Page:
Israeli Prime Minister Benjamin Netanyahu and his wife, Sara, wrapped up their trip to Vilnius, Lithuania, on Sunday.

In the Baltic city, the Netanyahus visited the grave of the Vilna Gaon and the Martynas Mazvydas National Library’s Jewish Studies Center. At the library, Dr. Lara Lempertiene showed them antique books from libraries throughout Lithuania, including a commentary on the book of Psalms from 1512 and writings by the heads of yeshivahs, children’s books and Yiddish-language textbooks from before World War II.

Lemperiene also showed them some of the writings of Zionist visionary Zeev Jabotinsky, and Jewish poets Hayim Nahman Bialik and Saul Tchernichovsky.

“There is immense treasure here,” said Netanyahu. “Here you see how the Jews lived. There are Hebrew textbooks from 1937, a Shachar notebook; what excellent Hebrew. What a rich world this was. What has been lost!”

The Netanyahus also visited the Choral Synagogue, the only synagogue in Vilnius to survive the Holocaust. At the synagogue, they met with representatives of the local Jewish community, as well as Lithuanian Foreign Minister Linas Linkevicus and Lithuanian Parliament member Emanuelis Zingeris.

In a speech at the synagogue, Netanyahu called Linkevicus “a great friend” and thanked him for “standing up for Israel and the truth in European forums, for telling your colleagues the service that Israel performs in saving so many European lives by our resourceful and brave intelligence people. We have saved so many European lives in so many countries. Israel in many ways is the defender of Europe and it’s time that Europe understood this.

Netanyahu described walking through the streets of the Vilnius ghetto with his wife.

“We saw the ruins of some of the 100 Jewish synagogues,” he said. “We saw the barricade where Yechiel Scheinbaum and his brave colleagues fought to their deaths against the Nazi oppressors. We saw Jewish resistance in the heart of the ghetto. And we saw the courtyards where Jews were assembled before being carted off to Ponar [the Ponary Forest] where they were shot by Lithuanian collaborators and the Nazis and then thrown into the death pits. We saw all this. I saw their pictures on the walls of the ghetto. I heard their stories. I wanted to tell them: We are here. We are back. We are alive. Am Yisrael Chai.

“Yesterday we saw the glory of Jewish Vilna that was lost, and in this visit we see an expression of what has been retrieved—the rise of the reborn Jewish State of Israel. What a distance we have traveled in 75 years from the death pits of Ponar to a rising power in the world. What a distance we have traveled.”

Noting his family’s Lithuanian roots, Netanyahu said, “I come to Vilna, I return to Vilna as the head of a proud, strong, advanced Jewish state. For the Jewish people, what has changed in these 75 years? Not the attempts to destroy us. They’re still [trying] to destroy us. Iran says so openly. Hamas says so openly. And others.

“What has changed is our ability to defend ourselves by ourselves. We are no longer defenseless. We are no longer helpless. We are a power that controls our own destiny with the State of Israel and the army of Israel.

“And with this independence, we now have new friendships and we have such a friendship with the democracy of Lithuania.”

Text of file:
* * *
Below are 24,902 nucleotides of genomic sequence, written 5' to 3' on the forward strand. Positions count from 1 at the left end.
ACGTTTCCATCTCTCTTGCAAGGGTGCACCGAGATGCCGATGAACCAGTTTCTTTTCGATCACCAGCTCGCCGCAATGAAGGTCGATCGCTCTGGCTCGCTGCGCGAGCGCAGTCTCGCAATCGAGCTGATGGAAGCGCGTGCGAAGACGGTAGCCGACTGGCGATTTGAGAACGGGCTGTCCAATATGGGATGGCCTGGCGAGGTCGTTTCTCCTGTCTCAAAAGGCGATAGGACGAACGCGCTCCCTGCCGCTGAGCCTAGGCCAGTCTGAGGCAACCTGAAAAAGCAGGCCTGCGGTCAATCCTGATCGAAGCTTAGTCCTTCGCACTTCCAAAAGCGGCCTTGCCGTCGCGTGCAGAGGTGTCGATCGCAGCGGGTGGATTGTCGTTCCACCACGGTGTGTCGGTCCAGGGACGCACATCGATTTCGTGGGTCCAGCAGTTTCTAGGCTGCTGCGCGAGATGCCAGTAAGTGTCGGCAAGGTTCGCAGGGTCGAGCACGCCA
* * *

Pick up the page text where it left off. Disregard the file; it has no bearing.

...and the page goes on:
He said Israel and Lithuania were “two small democracies facing challenges but confident in our ability to seize the future, and we can seize it better together.”

Netanyahu thanked the Lithuanian government “for its strong stance against anti-Semitism and for standing up to the truth, a constant effort, constantly nurtured. We support you and encourage you to do more and more of this.”

His visit comes amid warming bilateral ties. Lithuania purchases weapons from Israel, while Israel hopes to use the increase in ties to advance its interests in the European Union.

While Lithuanians are coming to terms with their country’s past, with the government officially accepting responsibility for the mass murder of Lithuanian Jews during the Holocaust and establishing the national library’s Jewish archive, there is room for improvement. Many of the country’s national heroes are figures who fought the Communist occupiers and as a result collaborated with the Nazis and in some cases murdered Jews without being ordered to do so. As a result, when either Israel or the local Jewish community wants to remove a statue or memorial plaque removed, the request can sometimes touch the most sensitive Lithuanian nerves. Israel is looking to increase Holocaust education and commemoration in the country but is wary of pushing the Lithuanians too far on the matter.

In a video posted to his Facebook page, Netanyahu called his visit to the Lithuanian capital “historic.”

“It’s the first time a prime minister of Israel is invited to a summit of the three Baltic nations,” he said.

Netanyahu said the death pits at the Ponary Forest, “where they threw the Jews and they were completely defenseless,” was the most emotional part of the trip.

“The Latvians, the Lithuanians and the Estonians admire Israel, our military, our technology, our spirit and our strength. And maybe this illustrates the historic change that has taken place in our people’s history,” said the prime minister. “From these blood-soaked forests here to the rebirth of the State of Israel, which every single one of you has a part in.”